Prototypes are things of beauty. I’ve made a few over the years and each one is a fantastic bodge of barely hanging together cardboard, gaffer tape, blue tac and sheer will-power.
Prototypes exist as the bridge between a possibly good idea, and funding. They are there to prove the basics of the thing that you thought was brilliant when you wrote it on a beer mat, enough to persuade some nice people to give you proper money to go make it. Its sole purpose is to be ‘good enough’ and be built with less money than a poorly funded local church raffle. So when building a prototype, future proofing and ‘upgradability’ get thrown out of the window for patches and quick fixes to hold the system together long enough to impress some people in suits.
This is why my very first prototype instrument (a microarray reader) was built out of a cardboard box, my own digital camera, gaffer tape and a UV torch I got as a freebie at a conference. My current instrument (laser fabrication system) is a little better but even that has a huge range of design decisions that are definitely categorised as “we’ll fix it later”.
But unfortunately for me, later is now and I’ve reach that dreaded moment where I need to take the much loved prototype and turn it into a reliable, reproducible, optimised system. Faced with this monstrous optimisation task, I slowly have to go through the system and find ways to reduce the error, and hopefully make it look less like a school science project and more like a sellable instrument. The theory being that by swapping out all those patches and fixes I can reduce the error down to a reasonable level to pass testing.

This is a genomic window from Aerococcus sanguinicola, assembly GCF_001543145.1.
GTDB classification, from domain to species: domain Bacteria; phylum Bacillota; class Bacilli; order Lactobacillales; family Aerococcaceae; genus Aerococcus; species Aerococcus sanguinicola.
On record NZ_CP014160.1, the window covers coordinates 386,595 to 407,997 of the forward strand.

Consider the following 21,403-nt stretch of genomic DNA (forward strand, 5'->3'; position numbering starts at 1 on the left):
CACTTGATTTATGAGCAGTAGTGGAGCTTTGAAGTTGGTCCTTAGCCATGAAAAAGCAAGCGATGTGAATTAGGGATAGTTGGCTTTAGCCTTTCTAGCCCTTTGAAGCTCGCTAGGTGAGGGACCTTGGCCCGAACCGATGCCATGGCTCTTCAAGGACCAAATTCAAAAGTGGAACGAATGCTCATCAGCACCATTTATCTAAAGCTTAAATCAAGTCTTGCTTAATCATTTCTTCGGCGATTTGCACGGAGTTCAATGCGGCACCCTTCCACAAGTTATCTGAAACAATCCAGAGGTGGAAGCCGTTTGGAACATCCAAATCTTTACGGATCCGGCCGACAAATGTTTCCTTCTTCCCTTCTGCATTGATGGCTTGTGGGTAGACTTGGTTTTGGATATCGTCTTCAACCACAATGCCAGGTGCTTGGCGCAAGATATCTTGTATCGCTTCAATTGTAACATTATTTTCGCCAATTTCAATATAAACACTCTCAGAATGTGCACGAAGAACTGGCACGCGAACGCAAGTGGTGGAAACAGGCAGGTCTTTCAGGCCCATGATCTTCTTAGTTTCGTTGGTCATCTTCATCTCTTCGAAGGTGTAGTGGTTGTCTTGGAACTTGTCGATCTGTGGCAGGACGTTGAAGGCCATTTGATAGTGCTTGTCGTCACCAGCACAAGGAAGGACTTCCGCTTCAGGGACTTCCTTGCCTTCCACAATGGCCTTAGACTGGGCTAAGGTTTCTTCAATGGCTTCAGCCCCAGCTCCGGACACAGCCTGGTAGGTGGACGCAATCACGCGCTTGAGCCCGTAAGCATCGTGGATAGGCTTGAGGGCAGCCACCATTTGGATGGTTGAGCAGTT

Unfortunately, prototypes don’t work like that. You can’t just reach in and swap out the components for higher quality alternatives. Prototypes are about as close to feng shui as I’ll ever believe is possible. Each component is perfectly placed to achieve some form of fragile balance teetering on the edge of barely working.
A few months back when I was optimising my laser fabrication system, I realised that my data and reproducibility got a LOT better if I doubled the power. We couldn’t run at higher-power when building the prototype so it was pleasing to find such a simple fix. Three weeks later, my data was now terrible, with very weak signals (although annoyingly very reproducible ones) and no apparent cause.
Turned out that one of the components in the system was ‘borrowed’ from some equipment not rated for laser use. At low power it had never been a problem but my new ‘fixed’ prototype was merrily burning a giant hole straight through the middle of it.
So obviously the answer was to replace that component with a properly rated one that could stand up to the power. A simple enough fix, and somewhat predictably, 2 days later my once repeatable signals were now all over the place because that fix had messed up several other as-of-yet unidentified critical components.
I have a deep suspicion that like most re-designs of prototypes, this domino effect will continue and I’ll be left rebuilding the whole thing again from scratch. I have a vague memory of that happening before with previous prototypes but every time I try to remember what happened back then, my brain will only show me images of bunnies and kittens in what I suspect might be some form of mental self defence.
Making better sensors by playing 4D battleships | Errant Science · 12 August 2015 at 13:07
[…] just a fancy word for taping bits of cardboard together until they look like a prototype, and then slowly swapping out or painting the cardboard until it looks less ridiculous. The tricky bit is the […]